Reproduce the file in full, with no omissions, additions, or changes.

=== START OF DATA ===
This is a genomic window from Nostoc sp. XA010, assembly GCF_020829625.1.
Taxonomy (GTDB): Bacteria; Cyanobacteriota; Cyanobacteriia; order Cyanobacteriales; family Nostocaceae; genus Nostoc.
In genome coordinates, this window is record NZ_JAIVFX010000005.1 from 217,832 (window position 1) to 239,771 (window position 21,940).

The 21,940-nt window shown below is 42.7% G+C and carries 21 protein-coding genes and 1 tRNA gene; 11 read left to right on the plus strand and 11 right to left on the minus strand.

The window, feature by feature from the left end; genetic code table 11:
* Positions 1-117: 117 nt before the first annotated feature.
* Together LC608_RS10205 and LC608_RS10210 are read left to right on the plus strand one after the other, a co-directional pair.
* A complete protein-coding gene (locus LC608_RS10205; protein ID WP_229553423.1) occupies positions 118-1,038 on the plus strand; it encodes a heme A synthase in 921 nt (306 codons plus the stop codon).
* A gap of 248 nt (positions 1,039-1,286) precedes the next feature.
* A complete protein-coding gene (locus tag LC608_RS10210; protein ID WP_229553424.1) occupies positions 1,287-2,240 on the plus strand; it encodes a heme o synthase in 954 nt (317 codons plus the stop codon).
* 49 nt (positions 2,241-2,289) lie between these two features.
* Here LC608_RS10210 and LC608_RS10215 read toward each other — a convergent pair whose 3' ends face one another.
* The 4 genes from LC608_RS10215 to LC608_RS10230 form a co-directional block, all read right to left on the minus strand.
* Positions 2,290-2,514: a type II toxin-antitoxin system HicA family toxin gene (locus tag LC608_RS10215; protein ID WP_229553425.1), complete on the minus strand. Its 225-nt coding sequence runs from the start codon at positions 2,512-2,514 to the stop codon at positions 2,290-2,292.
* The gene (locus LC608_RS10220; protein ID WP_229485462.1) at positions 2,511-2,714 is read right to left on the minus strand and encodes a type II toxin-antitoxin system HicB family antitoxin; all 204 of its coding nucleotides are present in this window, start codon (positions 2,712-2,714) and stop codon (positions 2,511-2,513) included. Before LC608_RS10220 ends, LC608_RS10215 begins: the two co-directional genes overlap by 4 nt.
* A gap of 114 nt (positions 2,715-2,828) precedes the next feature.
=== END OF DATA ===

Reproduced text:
This is a genomic window from Nostoc sp. XA010, assembly GCF_020829625.1.
Taxonomy (GTDB): Bacteria; Cyanobacteriota; Cyanobacteriia; order Cyanobacteriales; family Nostocaceae; genus Nostoc.
In genome coordinates, this window is record NZ_JAIVFX010000005.1 from 217,832 (window position 1) to 239,771 (window position 21,940).

The 21,940-nt window shown below is 42.7% G+C and carries 21 protein-coding genes and 1 tRNA gene; 11 read left to right on the plus strand and 11 right to left on the minus strand.

The window, feature by feature from the left end; genetic code table 11:
* Positions 1-117: 117 nt before the first annotated feature.
* Together LC608_RS10205 and LC608_RS10210 are read left to right on the plus strand one after the other, a co-directional pair.
* A complete protein-coding gene (locus LC608_RS10205; protein ID WP_229553423.1) occupies positions 118-1,038 on the plus strand; it encodes a heme A synthase in 921 nt (306 codons plus the stop codon).
* A gap of 248 nt (positions 1,039-1,286) precedes the next feature.
* A complete protein-coding gene (locus tag LC608_RS10210; protein ID WP_229553424.1) occupies positions 1,287-2,240 on the plus strand; it encodes a heme o synthase in 954 nt (317 codons plus the stop codon).
* 49 nt (positions 2,241-2,289) lie between these two features.
* Here LC608_RS10210 and LC608_RS10215 read toward each other — a convergent pair whose 3' ends face one another.
* The 4 genes from LC608_RS10215 to LC608_RS10230 form a co-directional block, all read right to left on the minus strand.
* Positions 2,290-2,514: a type II toxin-antitoxin system HicA family toxin gene (locus tag LC608_RS10215; protein ID WP_229553425.1), complete on the minus strand. Its 225-nt coding sequence runs from the start codon at positions 2,512-2,514 to the stop codon at positions 2,290-2,292.
* The gene (locus LC608_RS10220; protein ID WP_229485462.1) at positions 2,511-2,714 is read right to left on the minus strand and encodes a type II toxin-antitoxin system HicB family antitoxin; all 204 of its coding nucleotides are present in this window, start codon (positions 2,712-2,714) and stop codon (positions 2,511-2,513) included. Before LC608_RS10220 ends, LC608_RS10215 begins: the two co-directional genes overlap by 4 nt.
* A gap of 114 nt (positions 2,715-2,828) precedes the next feature.